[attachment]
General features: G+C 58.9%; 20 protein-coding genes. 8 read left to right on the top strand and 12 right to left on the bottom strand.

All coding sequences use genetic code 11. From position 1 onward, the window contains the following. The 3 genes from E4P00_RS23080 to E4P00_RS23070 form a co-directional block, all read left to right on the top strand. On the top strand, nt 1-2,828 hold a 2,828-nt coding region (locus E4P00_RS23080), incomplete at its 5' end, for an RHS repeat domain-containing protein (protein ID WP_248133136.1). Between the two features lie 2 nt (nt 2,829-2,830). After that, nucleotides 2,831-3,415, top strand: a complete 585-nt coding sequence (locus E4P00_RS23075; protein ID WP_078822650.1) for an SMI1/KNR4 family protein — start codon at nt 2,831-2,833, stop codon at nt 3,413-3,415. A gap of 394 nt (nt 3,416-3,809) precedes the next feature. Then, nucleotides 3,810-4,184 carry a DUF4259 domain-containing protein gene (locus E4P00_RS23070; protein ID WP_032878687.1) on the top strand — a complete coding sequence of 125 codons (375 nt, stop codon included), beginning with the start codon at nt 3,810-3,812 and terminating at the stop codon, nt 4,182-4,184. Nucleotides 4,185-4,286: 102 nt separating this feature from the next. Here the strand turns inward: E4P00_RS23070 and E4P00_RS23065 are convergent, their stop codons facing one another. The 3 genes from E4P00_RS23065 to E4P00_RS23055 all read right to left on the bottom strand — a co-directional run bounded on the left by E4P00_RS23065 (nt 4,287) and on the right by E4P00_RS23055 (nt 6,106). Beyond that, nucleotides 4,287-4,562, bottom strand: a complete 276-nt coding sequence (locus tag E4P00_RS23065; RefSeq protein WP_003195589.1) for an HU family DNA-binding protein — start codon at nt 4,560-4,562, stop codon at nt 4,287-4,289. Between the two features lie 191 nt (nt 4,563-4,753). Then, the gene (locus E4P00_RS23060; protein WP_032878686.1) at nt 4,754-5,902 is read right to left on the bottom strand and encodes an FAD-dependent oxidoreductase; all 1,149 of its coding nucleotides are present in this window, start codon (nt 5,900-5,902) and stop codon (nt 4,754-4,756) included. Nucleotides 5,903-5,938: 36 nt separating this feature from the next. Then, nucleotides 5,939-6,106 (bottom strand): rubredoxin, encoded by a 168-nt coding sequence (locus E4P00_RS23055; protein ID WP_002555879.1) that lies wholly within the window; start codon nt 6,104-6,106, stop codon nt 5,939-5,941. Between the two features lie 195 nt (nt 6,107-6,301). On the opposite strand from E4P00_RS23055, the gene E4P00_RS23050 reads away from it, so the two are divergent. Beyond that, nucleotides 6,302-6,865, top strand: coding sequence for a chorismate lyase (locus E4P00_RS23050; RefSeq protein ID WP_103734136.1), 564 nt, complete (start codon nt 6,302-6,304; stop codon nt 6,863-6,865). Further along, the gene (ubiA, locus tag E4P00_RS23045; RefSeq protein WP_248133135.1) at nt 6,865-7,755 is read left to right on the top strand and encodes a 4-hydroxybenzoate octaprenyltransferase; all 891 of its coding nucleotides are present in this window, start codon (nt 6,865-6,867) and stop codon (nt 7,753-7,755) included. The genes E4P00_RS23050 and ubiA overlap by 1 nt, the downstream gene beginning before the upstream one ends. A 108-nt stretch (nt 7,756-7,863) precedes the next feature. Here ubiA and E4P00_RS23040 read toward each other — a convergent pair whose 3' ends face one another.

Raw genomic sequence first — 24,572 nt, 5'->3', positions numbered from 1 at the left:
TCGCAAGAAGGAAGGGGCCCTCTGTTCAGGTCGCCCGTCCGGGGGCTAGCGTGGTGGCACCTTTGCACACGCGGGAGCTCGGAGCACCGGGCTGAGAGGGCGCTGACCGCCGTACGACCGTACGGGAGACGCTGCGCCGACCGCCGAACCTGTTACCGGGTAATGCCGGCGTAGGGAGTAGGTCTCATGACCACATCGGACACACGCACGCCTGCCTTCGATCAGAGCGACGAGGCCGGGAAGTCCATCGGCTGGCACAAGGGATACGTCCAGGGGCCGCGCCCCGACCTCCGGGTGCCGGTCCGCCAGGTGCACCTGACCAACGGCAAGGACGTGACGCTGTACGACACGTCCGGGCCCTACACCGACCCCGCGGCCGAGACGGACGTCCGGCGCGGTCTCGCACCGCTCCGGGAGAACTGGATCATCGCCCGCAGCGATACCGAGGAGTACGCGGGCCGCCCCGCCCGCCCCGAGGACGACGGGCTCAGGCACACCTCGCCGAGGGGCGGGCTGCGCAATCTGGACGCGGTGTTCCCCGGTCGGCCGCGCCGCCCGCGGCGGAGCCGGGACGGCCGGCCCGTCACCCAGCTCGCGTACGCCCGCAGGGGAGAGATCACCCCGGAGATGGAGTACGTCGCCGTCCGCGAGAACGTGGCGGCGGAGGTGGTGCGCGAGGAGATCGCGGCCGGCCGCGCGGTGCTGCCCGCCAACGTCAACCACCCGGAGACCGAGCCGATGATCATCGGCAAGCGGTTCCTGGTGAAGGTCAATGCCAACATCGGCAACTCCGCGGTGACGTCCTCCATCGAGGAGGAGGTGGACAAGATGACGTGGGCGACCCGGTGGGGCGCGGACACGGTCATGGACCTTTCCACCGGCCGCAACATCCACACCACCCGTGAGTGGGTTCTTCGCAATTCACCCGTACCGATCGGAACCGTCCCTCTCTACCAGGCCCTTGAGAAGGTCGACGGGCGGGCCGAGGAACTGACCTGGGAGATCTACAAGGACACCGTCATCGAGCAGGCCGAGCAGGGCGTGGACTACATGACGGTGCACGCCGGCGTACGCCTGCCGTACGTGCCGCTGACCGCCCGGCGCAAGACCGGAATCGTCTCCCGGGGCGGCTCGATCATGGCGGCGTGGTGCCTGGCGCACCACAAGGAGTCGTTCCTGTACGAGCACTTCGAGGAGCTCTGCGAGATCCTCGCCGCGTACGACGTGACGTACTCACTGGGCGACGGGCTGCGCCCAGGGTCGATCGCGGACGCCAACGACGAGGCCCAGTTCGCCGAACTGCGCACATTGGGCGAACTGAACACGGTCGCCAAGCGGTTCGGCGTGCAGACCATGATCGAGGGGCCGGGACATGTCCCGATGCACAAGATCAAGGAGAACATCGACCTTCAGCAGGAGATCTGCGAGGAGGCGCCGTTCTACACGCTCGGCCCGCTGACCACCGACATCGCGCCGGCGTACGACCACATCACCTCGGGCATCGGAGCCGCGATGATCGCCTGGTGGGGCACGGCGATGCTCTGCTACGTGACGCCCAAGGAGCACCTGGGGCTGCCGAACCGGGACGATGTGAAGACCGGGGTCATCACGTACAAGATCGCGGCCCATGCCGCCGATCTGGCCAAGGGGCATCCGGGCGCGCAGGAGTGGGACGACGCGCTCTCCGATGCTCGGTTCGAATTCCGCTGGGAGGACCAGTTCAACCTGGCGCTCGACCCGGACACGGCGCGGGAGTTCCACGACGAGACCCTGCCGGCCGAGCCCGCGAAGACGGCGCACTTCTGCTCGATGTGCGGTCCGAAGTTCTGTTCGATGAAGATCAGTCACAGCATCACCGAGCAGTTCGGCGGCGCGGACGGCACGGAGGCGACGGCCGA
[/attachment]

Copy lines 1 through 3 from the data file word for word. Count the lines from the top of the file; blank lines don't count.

General features: G+C 58.9%; 20 protein-coding genes. 8 read left to right on the top strand and 12 right to left on the bottom strand.

All coding sequences use genetic code 11. From position 1 onward, the window contains the following. The 3 genes from E4P00_RS23080 to E4P00_RS23070 form a co-directional block, all read left to right on the top strand. On the top strand, nt 1-2,828 hold a 2,828-nt coding region (locus E4P00_RS23080), incomplete at its 5' end, for an RHS repeat domain-containing protein (protein ID WP_248133136.1). Between the two features lie 2 nt (nt 2,829-2,830). After that, nucleotides 2,831-3,415, top strand: a complete 585-nt coding sequence (locus E4P00_RS23075; protein ID WP_078822650.1) for an SMI1/KNR4 family protein — start codon at nt 2,831-2,833, stop codon at nt 3,413-3,415. A gap of 394 nt (nt 3,416-3,809) precedes the next feature. Then, nucleotides 3,810-4,184 carry a DUF4259 domain-containing protein gene (locus E4P00_RS23070; protein ID WP_032878687.1) on the top strand — a complete coding sequence of 125 codons (375 nt, stop codon included), beginning with the start codon at nt 3,810-3,812 and terminating at the stop codon, nt 4,182-4,184. Nucleotides 4,185-4,286: 102 nt separating this feature from the next. Here the strand turns inward: E4P00_RS23070 and E4P00_RS23065 are convergent, their stop codons facing one another. The 3 genes from E4P00_RS23065 to E4P00_RS23055 all read right to left on the bottom strand — a co-directional run bounded on the left by E4P00_RS23065 (nt 4,287) and on the right by E4P00_RS23055 (nt 6,106). Beyond that, nucleotides 4,287-4,562, bottom strand: a complete 276-nt coding sequence (locus tag E4P00_RS23065; RefSeq protein WP_003195589.1) for an HU family DNA-binding protein — start codon at nt 4,560-4,562, stop codon at nt 4,287-4,289. Between the two features lie 191 nt (nt 4,563-4,753). Then, the gene (locus E4P00_RS23060; protein WP_032878686.1) at nt 4,754-5,902 is read right to left on the bottom strand and encodes an FAD-dependent oxidoreductase; all 1,149 of its coding nucleotides are present in this window, start codon (nt 5,900-5,902) and stop codon (nt 4,754-4,756) included. Nucleotides 5,903-5,938: 36 nt separating this feature from the next. Then, nucleotides 5,939-6,106 (bottom strand): rubredoxin, encoded by a 168-nt coding sequence (locus E4P00_RS23055; protein ID WP_002555879.1) that lies wholly within the window; start codon nt 6,104-6,106, stop codon nt 5,939-5,941. Between the two features lie 195 nt (nt 6,107-6,301). On the opposite strand from E4P00_RS23055, the gene E4P00_RS23050 reads away from it, so the two are divergent. Beyond that, nucleotides 6,302-6,865, top strand: coding sequence for a chorismate lyase (locus E4P00_RS23050; RefSeq protein ID WP_103734136.1), 564 nt, complete (start codon nt 6,302-6,304; stop codon nt 6,863-6,865). Further along, the gene (ubiA, locus tag E4P00_RS23045; RefSeq protein WP_248133135.1) at nt 6,865-7,755 is read left to right on the top strand and encodes a 4-hydroxybenzoate octaprenyltransferase; all 891 of its coding nucleotides are present in this window, start codon (nt 6,865-6,867) and stop codon (nt 7,753-7,755) included. The genes E4P00_RS23050 and ubiA overlap by 1 nt, the downstream gene beginning before the upstream one ends. A 108-nt stretch (nt 7,756-7,863) precedes the next feature. Here ubiA and E4P00_RS23040 read toward each other — a convergent pair whose 3' ends face one another.

Raw genomic sequence first — 24,572 nt, 5'->3', positions numbered from 1 at the left: